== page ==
Background: A prediction model for overall survival (OS) in metastatic pancreatic ductal adenocarcinoma (PDAC) including patient and treatment characteristics is currently not available, but it could be valuable for supporting clinicians in patient communication about expectations and prognosis. We aimed to develop a prediction model for OS in metastatic PDAC, called SOURCE-PANC, based on nationwide population-based data. Materials and Methods: Data on patients diagnosed with synchronous metastatic PDAC in 2015 through 2018 were retrieved from the Netherlands Cancer Registry. A multivariate Cox regression model was created to predict OS for various treatment strategies. Available patient, tumor, and treatment characteristics were used to compose the model. Treatment strategies were categorized as systemic treatment (subdivided into FOLFIRINOX, gemcitabine/nab-paclitaxel, and gemcitabine monotherapy), biliary drainage, and best supportive care only. Validation was performed according to a temporal internal–external cross-validation scheme. The predictive quality was assessed with the C-index and calibration. Results: Data for 4,739 patients were included in the model. Sixteen predictors were included: age, sex, performance status, laboratory values (albumin, bilirubin, CA19-9, lactate dehydrogenase), clinical tumor and nodal stage, tumor sublocation, presence of distant lymph node metastases, liver or peritoneal metastases, number of metastatic sites, and treatment strategy. The model demonstrated a C-index of 0.72 in the internal–external cross-validation and showed good calibration, with the intercept and slope 95% confidence intervals including the ideal values of 0 and 1, respectively. Conclusions: A population-based prediction model for OS was developed for patients with metastatic PDAC and showed good performance. The predictors that were included in the model comprised both baseline patient and tumor characteristics and type of treatment. SOURCE-PANC will be incorporated in an electronic decision support tool to support shared decision-making in clinical practice.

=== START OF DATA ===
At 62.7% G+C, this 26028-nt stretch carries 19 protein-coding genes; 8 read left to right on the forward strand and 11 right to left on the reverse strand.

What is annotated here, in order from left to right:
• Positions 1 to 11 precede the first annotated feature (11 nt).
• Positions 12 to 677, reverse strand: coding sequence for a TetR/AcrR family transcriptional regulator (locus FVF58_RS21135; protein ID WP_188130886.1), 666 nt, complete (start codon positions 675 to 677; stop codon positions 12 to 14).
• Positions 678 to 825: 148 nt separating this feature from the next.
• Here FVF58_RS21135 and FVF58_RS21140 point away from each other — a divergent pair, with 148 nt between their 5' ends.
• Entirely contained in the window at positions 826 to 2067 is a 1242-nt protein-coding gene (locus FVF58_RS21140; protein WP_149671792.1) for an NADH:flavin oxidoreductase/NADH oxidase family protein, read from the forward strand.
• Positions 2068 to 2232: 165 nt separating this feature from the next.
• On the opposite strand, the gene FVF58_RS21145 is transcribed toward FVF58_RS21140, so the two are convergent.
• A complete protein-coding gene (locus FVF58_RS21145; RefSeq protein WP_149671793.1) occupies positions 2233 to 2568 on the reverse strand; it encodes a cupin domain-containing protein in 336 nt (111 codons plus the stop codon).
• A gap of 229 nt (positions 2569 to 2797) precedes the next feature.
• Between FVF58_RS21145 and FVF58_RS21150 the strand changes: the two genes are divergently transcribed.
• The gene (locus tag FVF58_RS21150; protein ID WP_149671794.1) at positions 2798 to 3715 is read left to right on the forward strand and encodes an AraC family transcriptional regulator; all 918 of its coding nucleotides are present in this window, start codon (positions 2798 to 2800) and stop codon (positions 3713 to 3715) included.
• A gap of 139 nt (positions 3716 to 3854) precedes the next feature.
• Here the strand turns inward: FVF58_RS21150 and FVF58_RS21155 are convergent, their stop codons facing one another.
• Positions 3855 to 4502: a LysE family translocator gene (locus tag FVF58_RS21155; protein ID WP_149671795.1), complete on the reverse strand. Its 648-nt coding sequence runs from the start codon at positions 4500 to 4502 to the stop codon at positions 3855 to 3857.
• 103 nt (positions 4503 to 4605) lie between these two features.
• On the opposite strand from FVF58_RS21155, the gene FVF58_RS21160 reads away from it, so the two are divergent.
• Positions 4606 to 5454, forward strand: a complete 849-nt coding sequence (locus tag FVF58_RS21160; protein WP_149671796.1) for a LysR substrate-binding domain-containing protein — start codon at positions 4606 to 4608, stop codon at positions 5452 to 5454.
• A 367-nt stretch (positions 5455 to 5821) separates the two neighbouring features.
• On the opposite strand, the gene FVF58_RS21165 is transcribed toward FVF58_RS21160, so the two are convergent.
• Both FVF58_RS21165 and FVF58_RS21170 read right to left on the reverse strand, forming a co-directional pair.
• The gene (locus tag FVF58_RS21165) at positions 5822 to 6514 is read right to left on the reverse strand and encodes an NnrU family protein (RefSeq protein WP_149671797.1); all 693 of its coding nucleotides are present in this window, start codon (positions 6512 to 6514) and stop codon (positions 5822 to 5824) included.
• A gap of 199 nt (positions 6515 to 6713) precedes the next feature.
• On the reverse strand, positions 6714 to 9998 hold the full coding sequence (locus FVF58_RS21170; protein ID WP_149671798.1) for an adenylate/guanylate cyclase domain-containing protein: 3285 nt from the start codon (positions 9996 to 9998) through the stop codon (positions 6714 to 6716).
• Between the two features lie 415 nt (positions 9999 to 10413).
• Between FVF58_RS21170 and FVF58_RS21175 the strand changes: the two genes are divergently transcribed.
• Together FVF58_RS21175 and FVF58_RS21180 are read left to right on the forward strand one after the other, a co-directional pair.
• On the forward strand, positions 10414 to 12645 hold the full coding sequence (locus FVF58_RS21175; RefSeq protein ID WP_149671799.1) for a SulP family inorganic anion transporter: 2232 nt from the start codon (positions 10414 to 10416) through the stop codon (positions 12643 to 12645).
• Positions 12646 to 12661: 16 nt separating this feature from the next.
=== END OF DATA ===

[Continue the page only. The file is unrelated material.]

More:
Héctor G. van den Boorn, Willemieke P.M. Dijksterhuis, Lydia G.M. van der Geest, Judith de Vos-Geelen, Marc G. Besselink, Johanna W. Wilmink, Martijn G.H. van Oijen, and Hanneke W.M. van Laarhoven
Héctor G. van den Boorn, Ameen Abu-Hanna, Nadia Haj Mohammad, Maarten C.C.M. Hulshof, Suzanne S. Gisbertz, Bastiaan R. Klarenbeek, Marije Slingerland, Laurens V. Beerepoot, Tom Rozema, Mirjam A.G. Sprangers, Rob H.A. Verhoeven, Martijn G.H. van Oijen, Koos H. Zwinderman, and Hanneke W.M. van Laarhoven
Background: Personalized prediction of treatment outcomes can aid patients with cancer when deciding on treatment options. Existing prediction models for esophageal and gastric cancer, however, have mostly been developed for survival prediction after surgery (ie, when treatment has already been completed). Furthermore, prediction models for patients with metastatic cancer are scarce. The aim of this study was to develop prediction models of overall survival at diagnosis for patients with potentially curable and metastatic esophageal and gastric cancer (the SOURCE study). Methods: Data from 13,080 patients with esophageal or gastric cancer diagnosed in 2015 through 2018 were retrieved from the prospective Netherlands Cancer Registry. Four Cox proportional hazards regression models were created for patients with potentially curable and metastatic esophageal or gastric cancer. Predictors, including treatment type, were selected using the Akaike information criterion. The models were validated with temporal cross-validation on their C-index and calibration. Results: The validated model’s C-index was 0.78 for potentially curable gastric cancer and 0.80 for potentially curable esophageal cancer. For the metastatic models, the c-indices were 0.72 and 0.73 for esophageal and gastric cancer, respectively. The 95% confidence interval of the calibration intercepts and slopes contain the values 0 and 1, respectively. Conclusions: The SOURCE prediction models show fair to good c-indices and an overall good calibration. The models are the first in esophageal and gastric cancer to predict survival at diagnosis for a variety of treatments. Future research is needed to demonstrate their value for shared decision-making in clinical practice.